Uncle Mordecai Lincoln and his wife Aunt Mary were always very close to President Lincoln, and in fact, aunt Mary was called "Abraham Lincoln's favorite relative." The maiden name of the President's favorite relative was Mudd.  That's right, she was born Mary Mudd. Mary was the first cousin (two generations removed) of the man who would eventually be charged with conspiracy to murder President Abraham Lincoln. How do you go from being in a family beloved by the President to a man guilty of plotting to kill the President? You don't. Dr. Mudd was innocent of all charges.

Life is not always fair.

A couple of years ago I spent a few hours in a Mexico jail. I have researched Dr. Mudd's life for years, and I distinctly remember sitting in that Mexican jail, reflecting on Dr. Mudd's four year imprisonment. One of the great blessings of being familiar with the stories of other people is the added depth to one's perspective on life. The best antidote against self-absorption is reading about others. Next time you begin to feel sorry for yourself because someone lied about you, or that something was taken from you, or that somehow your character has been falsely sullied, remember Dr. Samuel Mudd.

Life is not always fair.


Rex Ray said...

AH! Now I know the full story of hearing “Your name is Mudd.”

I felt a tiny little bit like Mudd last Sunday when I attend a college awards ceremony for story writing. (I had written the one you said I had a gift of telling stories.) Bronze, silver, and gold were given in three age groups. I’d been notified I was a gold winner, and thought I was first place. But I learned many gold, silver, and bronze awards were in each group. The winner of each group read their stories. I listened to the story that beat mine, and you can imagine how predious I was. :)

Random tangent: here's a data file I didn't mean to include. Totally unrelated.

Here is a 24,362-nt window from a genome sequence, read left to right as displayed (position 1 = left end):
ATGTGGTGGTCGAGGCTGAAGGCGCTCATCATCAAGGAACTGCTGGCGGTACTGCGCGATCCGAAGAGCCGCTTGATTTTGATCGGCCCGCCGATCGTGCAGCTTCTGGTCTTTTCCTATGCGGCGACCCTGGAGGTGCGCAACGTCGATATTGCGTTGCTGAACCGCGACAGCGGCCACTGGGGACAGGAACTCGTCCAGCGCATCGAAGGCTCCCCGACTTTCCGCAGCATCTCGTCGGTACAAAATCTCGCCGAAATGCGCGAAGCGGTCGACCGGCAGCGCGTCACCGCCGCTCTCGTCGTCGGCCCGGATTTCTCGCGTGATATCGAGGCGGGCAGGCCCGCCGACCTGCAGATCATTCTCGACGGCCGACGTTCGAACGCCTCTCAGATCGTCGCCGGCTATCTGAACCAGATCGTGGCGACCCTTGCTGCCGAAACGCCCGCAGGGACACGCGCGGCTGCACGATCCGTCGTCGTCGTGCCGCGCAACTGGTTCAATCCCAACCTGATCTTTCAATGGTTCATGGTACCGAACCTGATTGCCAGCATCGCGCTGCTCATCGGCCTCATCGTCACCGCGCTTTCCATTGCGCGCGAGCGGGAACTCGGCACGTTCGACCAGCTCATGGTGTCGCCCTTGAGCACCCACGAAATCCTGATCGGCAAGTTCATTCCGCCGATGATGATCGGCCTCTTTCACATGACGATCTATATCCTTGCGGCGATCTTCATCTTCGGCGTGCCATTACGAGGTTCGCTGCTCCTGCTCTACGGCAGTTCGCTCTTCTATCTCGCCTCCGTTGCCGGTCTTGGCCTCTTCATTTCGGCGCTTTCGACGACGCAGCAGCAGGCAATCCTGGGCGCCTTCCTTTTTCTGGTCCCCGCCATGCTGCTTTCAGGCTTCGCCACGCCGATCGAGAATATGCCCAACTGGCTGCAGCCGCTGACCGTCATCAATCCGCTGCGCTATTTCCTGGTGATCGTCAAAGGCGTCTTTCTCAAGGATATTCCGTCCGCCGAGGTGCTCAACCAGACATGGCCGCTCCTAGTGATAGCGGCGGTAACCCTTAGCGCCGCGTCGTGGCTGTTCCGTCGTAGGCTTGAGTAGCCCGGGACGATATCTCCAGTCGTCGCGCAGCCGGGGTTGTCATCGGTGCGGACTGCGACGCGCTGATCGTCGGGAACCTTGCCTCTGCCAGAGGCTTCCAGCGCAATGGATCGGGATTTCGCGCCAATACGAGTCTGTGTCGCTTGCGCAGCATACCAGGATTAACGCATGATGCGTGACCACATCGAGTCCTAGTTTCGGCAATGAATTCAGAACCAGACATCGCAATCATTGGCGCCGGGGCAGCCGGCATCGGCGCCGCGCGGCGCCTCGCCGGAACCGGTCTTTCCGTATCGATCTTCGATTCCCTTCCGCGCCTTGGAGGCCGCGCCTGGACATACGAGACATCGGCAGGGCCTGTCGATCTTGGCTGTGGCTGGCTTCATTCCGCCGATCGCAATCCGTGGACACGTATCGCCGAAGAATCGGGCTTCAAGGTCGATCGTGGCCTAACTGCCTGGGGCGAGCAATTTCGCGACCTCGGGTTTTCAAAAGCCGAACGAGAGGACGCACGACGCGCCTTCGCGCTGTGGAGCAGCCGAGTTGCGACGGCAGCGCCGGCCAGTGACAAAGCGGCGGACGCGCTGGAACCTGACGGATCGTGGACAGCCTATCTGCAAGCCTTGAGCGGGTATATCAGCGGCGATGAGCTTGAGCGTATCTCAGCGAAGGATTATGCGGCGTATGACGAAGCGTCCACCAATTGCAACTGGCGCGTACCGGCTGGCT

The person had won the $100 prize several times before. Her story was about their senior high school trip to Colorado in a bob-tail truck. The most exciting event was a girl using a pan several times for motion-sickness.

Yesterday, I talk to a man I hadn’t seen in ten years. I asked if he’d ever heard the trick my dad played on his uncle. He said no, so I told how dad and some boys put a straw-man on his porch on a dark night. They hid after knocking on the door. The uncle became angry when the straw-man wouldn’t talk.

“You will talk to me when I come back!”
Instead of shooting, he whacked him in the head and broke the stock off his shotgun on the porch post.

The man told me, “Just a minute. I want to show you something.”
He came back with a double-barrel with the stock held in place with plates, screws, and wire. “Now I know what happened after 90 years.”

Wade Burleson said...

That, Rex, is hilarious! Sermon material for me!

cbscott said...

I have read a great number of your posts, Wade. As you know, we have been at diametric opposition on many issues. However, I make it an effort to be fair to the best of my ability. And yes, at times (too many), I do fail in my efforts.

Let me state here today, that this is an excellent post reflecting the realities of life. For I too have spent some time reflecting upon the tragic events in the life of Dr. Mudd. You are right. "Life is not always fair."

I think that the knowledge that life is not always fair is a good thing for believers. I think it drives us to be increasingly dependent on the Christ for all things and gives us a greater longing for His appearing. In other words, even the unfairness of this life is not in vain in the life of a Christ follower.

Thank's for this good post and may your wife experience a grand Mothers' Day from the hands of her family.

Wade Burleson said...

Thank you, C.B. Blessings to you today as well.

Anonymous said...


Great post, thanks for sharing this!

Do you have some must read biographies you would suggest?

Wade Burleson said...

Nate Oliver,

Mudd is a good place to start. Of course, Lincoln is great - as well as Charles Spurgeon, Dietrich Bonhoeffer, and Oliver Cromwell!

Rex Ray said...


Good to know you’re still around. Enjoyed your comment. You’re the only commenter on Wade’s blog that’s ever called me and at a time I was pretty low.

Once, Wade made a prediction that a certain woman would become President, and I replied if that happened to ‘beam me up Scottie’. But now, how I wish he’d been right!

Yes, life is not always fair…it’s the first year our children didn’t have a Mothers’ Day.